If you’ve followed the display, graphics card or games console market at all recently you will surely have heard about HDMI 2.1. It’s the new connection interface standard widely being adopted on new graphics cards, displays, games consoles and other devices; allowing support for improved bandwidths, resolutions, refresh rates and features. It’s one of the hot topics at the moment when it comes to buying a new device, and promoted heavily by manufacturers, often as one of the leading items in their spec.
In this article we want to look at what the “HDMI 2.1” term really means, and address a worrying early sign in the market of things to come. We’ve delved in to what is required for this certification and what that means to you as a consumer if you ever want to buy something labelled with HDMI 2.1. Don’t make any assumptions about what that will give you, sadly it doesn’t seem to be nearly as simple as that.
Oh good. More weird cable and port specifications to worry about.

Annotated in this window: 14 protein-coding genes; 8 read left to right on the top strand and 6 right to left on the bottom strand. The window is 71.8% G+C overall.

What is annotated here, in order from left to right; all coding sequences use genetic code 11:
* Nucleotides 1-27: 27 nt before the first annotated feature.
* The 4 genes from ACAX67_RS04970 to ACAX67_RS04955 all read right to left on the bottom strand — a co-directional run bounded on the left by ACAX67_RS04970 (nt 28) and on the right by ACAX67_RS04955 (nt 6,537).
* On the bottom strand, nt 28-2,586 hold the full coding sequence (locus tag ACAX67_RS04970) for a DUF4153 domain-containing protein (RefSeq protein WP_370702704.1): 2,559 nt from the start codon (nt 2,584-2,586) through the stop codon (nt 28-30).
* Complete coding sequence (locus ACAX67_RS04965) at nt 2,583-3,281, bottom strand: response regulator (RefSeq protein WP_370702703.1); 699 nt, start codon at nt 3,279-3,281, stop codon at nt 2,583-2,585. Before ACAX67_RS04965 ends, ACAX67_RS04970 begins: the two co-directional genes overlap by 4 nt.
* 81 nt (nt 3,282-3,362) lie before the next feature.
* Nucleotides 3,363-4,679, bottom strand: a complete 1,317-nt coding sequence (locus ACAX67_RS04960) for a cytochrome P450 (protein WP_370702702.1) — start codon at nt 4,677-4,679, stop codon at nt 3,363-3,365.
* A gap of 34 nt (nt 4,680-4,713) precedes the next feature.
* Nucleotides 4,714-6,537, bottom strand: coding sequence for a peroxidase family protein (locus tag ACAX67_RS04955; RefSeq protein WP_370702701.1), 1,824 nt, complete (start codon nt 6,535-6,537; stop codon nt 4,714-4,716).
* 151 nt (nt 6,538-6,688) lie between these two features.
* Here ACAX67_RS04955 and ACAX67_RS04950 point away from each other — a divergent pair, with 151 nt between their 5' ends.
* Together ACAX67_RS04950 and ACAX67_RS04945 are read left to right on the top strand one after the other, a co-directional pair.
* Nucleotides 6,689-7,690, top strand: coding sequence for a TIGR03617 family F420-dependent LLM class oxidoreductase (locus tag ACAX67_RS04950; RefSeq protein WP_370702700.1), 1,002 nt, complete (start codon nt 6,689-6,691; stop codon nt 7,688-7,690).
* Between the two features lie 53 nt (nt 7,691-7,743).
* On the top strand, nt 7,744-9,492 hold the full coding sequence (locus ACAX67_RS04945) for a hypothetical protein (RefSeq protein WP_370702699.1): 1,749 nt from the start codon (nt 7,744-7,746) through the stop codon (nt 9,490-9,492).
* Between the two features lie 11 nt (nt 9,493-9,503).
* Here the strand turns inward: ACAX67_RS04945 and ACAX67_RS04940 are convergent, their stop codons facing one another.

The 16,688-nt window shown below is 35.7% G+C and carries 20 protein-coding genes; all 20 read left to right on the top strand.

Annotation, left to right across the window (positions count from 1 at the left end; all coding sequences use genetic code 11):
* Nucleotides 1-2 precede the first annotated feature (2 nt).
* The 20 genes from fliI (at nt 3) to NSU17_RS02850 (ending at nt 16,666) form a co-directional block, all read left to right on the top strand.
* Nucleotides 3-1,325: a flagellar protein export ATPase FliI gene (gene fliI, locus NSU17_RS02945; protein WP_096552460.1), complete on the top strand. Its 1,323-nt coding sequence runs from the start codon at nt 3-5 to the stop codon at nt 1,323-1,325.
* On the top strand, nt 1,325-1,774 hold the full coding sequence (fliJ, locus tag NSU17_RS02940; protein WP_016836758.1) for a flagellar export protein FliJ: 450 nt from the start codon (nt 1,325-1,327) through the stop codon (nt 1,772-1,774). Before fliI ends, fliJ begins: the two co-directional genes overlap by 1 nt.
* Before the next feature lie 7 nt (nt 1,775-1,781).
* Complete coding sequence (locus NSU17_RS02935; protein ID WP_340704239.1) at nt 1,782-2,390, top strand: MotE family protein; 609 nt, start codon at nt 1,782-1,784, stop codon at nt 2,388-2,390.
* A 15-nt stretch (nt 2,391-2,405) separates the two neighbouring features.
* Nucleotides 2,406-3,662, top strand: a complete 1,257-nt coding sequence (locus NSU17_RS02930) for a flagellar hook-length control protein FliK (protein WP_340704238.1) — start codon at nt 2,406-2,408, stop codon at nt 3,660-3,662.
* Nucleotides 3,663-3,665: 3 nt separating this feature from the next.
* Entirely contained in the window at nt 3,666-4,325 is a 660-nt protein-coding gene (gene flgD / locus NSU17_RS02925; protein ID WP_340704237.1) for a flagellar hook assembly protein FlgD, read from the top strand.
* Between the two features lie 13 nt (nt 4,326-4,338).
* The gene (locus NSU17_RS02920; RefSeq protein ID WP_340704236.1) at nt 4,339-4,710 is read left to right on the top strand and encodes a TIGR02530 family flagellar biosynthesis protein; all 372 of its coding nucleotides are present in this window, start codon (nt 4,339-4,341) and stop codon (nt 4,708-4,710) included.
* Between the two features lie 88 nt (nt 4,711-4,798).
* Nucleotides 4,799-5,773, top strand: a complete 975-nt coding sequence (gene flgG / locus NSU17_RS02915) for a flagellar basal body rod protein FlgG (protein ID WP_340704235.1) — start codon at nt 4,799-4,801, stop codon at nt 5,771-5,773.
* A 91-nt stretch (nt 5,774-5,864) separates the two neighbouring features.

If buying for example a home cinema receiver with HDMI 2.1 support, I would expect it to pass on all HDMI 2.1 features from its inputs to a HDMI 2.1 capable TV. Also I’d expect all HDMI 2.1 labelled cables to fully support all HDMI 2.1 features.
However, I wouldn’t make ANY assumptions on the capabilities of a TV or monitor by merely seeing that it has a HDMI 2.1 connector. For that, I’d look at the technical specification sheet.
This is more of growing pains.
The new standard pushed a lot of boundaries at the same time. We had similar issues before, but of course not at this scale.
DisplayPort 1.2 with 4K @60Hz had stability issues in many cables. Anything more than 3ft, you’d need to pay a premium to get a stable signal.
HDMI 2.0 had some minor issues, but it was mostly TVs only having a single 2.0 port, and the rest being merely 1.4. So your new “HDR” TV only supported HDR in one of the four connections.
HDMI 2.1 has several new features, and the TVs are pretty new (2020+). Yet, only very high end PCs and Xbox Series consoles properly use those features — not even the new PS5. So it will take a while for these to be fully tested and functional.
Ohh great… USB 3.0 gen 2×2+4/3+1 v.2 once again.
Is it too hard to be sensible when you’re a standards certification body?